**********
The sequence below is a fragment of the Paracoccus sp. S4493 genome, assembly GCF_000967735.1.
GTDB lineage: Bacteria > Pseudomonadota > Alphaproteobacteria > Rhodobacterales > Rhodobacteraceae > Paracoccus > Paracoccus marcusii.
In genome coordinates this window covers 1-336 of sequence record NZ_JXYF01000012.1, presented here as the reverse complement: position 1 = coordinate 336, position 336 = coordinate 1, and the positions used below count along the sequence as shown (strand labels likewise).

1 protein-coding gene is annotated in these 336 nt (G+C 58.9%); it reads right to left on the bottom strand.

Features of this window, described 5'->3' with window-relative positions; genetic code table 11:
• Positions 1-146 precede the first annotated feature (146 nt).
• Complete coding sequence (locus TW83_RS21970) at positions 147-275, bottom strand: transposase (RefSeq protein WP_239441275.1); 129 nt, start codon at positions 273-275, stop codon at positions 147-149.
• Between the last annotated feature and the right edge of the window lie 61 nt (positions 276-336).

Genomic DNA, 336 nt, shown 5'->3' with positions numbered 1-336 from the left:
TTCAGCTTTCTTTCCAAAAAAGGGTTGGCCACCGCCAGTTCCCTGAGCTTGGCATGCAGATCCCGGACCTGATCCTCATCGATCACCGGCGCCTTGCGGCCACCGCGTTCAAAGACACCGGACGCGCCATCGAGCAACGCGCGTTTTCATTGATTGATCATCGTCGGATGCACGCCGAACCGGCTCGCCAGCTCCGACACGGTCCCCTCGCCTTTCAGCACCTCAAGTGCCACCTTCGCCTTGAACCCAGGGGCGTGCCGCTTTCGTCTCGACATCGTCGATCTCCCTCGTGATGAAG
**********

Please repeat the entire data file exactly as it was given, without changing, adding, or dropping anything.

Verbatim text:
The sequence below is a fragment of the Paracoccus sp. S4493 genome, assembly GCF_000967735.1.
GTDB lineage: Bacteria > Pseudomonadota > Alphaproteobacteria > Rhodobacterales > Rhodobacteraceae > Paracoccus > Paracoccus marcusii.
In genome coordinates this window covers 1-336 of sequence record NZ_JXYF01000012.1, presented here as the reverse complement: position 1 = coordinate 336, position 336 = coordinate 1, and the positions used below count along the sequence as shown (strand labels likewise).

1 protein-coding gene is annotated in these 336 nt (G+C 58.9%); it reads right to left on the bottom strand.

Features of this window, described 5'->3' with window-relative positions; genetic code table 11:
• Positions 1-146 precede the first annotated feature (146 nt).
• Complete coding sequence (locus TW83_RS21970) at positions 147-275, bottom strand: transposase (RefSeq protein WP_239441275.1); 129 nt, start codon at positions 273-275, stop codon at positions 147-149.
• Between the last annotated feature and the right edge of the window lie 61 nt (positions 276-336).

Genomic DNA, 336 nt, shown 5'->3' with positions numbered 1-336 from the left:
TTCAGCTTTCTTTCCAAAAAAGGGTTGGCCACCGCCAGTTCCCTGAGCTTGGCATGCAGATCCCGGACCTGATCCTCATCGATCACCGGCGCCTTGCGGCCACCGCGTTCAAAGACACCGGACGCGCCATCGAGCAACGCGCGTTTTCATTGATTGATCATCGTCGGATGCACGCCGAACCGGCTCGCCAGCTCCGACACGGTCCCCTCGCCTTTCAGCACCTCAAGTGCCACCTTCGCCTTGAACCCAGGGGCGTGCCGCTTTCGTCTCGACATCGTCGATCTCCCTCGTGATGAAG